The Specification Coverage VIP takes a CSV-file as an input, in which all the relevant requirements are listed. The user lists all requirements, with an associated requirement-ID. Different companies and institutions will most likely have just as many different ways of indexing or labelling design requirements in their project. For this reason, the requirement-ID is fully user-defined. It does not require any specific syntax. Below is an example of how two requirements may look:

This could be the entire requirements-file. Note that following the requirement definition, there are a couple of test cases mentioned. It is not a requirement, but often you want to map the requirement to a specific test case. The first line in the example reads as: Requirement-ID REQ_01 (…) should be tested during testcase PUZZLE_TEST_01.

Another highly beneficial feature, particularly in larger projects, is the requirements mapping file. Specification Coverage supports monitoring and tracking of sub-requirements. This becomes invaluable when a requirement is too extensive for one test case, necessitating multiple tests, each testing a specific sub-set of the full requirement, or when it encompasses multiple, individual elements, all of which must comply to satisfy the requirement. A third, quite common scenario involves system-level requirements, often too abstract to be FPGA-specific, necessitating further decomposition and refinement into either one or multiple FPGA-specific requirements. The requirements mapping feature provides a swift and efficient method for tracking coverage of all the sub-requirements, and by extension also the parent requirement.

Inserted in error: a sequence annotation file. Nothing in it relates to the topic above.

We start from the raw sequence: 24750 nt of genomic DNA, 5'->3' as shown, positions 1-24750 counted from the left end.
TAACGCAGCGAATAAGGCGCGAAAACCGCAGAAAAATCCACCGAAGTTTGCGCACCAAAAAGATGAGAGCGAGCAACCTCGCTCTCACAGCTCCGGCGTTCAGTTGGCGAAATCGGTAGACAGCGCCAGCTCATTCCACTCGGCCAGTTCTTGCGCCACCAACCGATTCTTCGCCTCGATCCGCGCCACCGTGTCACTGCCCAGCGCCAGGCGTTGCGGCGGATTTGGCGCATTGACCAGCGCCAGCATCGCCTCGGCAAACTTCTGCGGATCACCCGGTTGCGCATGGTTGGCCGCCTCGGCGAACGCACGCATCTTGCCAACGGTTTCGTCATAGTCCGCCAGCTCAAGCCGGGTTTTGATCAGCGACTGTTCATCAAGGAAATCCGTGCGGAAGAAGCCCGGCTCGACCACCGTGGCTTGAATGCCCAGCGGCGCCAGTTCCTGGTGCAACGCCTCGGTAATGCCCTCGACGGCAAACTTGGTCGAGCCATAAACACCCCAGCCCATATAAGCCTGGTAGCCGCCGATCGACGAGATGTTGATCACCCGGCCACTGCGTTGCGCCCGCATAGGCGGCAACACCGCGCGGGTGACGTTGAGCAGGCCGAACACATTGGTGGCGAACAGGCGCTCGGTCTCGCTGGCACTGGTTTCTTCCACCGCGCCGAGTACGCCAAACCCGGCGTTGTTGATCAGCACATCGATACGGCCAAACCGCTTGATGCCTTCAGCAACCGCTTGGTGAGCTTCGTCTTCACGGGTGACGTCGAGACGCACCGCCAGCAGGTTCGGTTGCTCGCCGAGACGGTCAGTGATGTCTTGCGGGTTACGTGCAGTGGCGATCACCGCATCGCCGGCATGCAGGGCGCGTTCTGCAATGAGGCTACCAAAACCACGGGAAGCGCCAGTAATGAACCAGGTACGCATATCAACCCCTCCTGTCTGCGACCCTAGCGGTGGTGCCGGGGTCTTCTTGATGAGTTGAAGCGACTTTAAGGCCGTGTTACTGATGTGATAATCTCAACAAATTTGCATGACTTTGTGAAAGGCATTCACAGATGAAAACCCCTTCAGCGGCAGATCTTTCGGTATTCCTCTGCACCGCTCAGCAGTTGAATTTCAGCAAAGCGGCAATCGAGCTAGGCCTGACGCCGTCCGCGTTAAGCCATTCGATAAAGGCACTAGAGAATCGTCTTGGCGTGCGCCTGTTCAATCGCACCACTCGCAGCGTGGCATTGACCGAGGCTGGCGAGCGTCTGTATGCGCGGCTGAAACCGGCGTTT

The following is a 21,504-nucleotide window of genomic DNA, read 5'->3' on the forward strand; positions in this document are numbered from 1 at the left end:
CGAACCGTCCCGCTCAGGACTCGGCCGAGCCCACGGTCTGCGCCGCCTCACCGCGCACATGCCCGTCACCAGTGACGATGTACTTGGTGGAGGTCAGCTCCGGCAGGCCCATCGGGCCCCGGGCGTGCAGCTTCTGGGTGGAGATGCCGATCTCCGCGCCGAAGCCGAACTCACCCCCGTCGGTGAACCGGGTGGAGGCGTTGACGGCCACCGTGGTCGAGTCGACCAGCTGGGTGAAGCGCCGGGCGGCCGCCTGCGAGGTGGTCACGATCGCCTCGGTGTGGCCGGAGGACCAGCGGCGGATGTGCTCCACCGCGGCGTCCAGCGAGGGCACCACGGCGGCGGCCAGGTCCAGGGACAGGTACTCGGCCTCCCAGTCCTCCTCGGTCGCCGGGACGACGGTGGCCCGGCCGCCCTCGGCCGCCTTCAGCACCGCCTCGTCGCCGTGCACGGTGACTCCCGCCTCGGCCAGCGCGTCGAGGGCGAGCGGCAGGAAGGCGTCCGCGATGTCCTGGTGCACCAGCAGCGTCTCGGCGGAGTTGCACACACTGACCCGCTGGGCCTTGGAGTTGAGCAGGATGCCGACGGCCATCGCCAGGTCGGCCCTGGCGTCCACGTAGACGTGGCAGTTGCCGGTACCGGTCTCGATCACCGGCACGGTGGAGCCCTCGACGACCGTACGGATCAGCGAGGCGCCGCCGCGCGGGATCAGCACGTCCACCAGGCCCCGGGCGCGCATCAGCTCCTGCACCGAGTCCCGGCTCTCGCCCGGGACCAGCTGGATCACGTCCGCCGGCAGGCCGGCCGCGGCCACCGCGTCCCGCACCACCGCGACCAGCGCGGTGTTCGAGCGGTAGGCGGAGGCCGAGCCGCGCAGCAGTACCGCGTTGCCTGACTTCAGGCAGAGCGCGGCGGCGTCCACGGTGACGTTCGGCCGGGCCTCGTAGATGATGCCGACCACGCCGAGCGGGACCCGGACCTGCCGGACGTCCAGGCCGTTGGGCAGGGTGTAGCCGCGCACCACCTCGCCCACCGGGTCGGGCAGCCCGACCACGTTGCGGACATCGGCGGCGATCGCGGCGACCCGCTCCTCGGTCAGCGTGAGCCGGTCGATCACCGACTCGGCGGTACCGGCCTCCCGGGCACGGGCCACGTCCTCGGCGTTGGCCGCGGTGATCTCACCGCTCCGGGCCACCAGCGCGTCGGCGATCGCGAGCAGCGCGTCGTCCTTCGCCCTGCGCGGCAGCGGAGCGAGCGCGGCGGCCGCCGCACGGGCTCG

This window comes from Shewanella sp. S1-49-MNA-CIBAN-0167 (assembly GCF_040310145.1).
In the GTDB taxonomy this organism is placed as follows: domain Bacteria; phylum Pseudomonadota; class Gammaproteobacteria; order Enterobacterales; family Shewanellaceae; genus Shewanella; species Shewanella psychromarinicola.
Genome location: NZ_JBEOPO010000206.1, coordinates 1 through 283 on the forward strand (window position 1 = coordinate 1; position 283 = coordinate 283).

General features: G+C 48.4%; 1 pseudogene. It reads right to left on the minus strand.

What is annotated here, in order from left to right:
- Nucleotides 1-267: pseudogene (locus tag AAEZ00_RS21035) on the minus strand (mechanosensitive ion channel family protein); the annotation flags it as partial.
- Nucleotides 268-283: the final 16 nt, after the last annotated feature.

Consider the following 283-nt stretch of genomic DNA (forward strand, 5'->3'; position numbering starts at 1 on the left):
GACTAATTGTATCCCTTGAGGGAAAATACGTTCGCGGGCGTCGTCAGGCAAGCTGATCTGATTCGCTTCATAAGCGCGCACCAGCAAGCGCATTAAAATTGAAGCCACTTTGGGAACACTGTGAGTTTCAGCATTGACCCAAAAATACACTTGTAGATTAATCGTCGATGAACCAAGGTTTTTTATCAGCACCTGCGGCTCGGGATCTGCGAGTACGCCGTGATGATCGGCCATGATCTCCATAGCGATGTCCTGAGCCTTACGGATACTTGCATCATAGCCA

Let’s revise our initial requirements file. If we want to break the first requirement into sub-requirements, we list all the sub-requirements iin the requirements-file:

The requirement mapping file is a second CSV-file, which lists the parent requirement, and the id of the associated sub-requirements :

An interesting side-note, is that the ability to map requirements with sub-requirements also gives a huge advantage when re-using modules or IP between projects. Instead of having to re-verify and test a module/IP every time it is reused, the requirements mapping allows you to map an IP’s requirements to requirements in your current project. Later, when generating the final output reports, the partial coverage reports from the reused IP are imported and included in the final coverage results.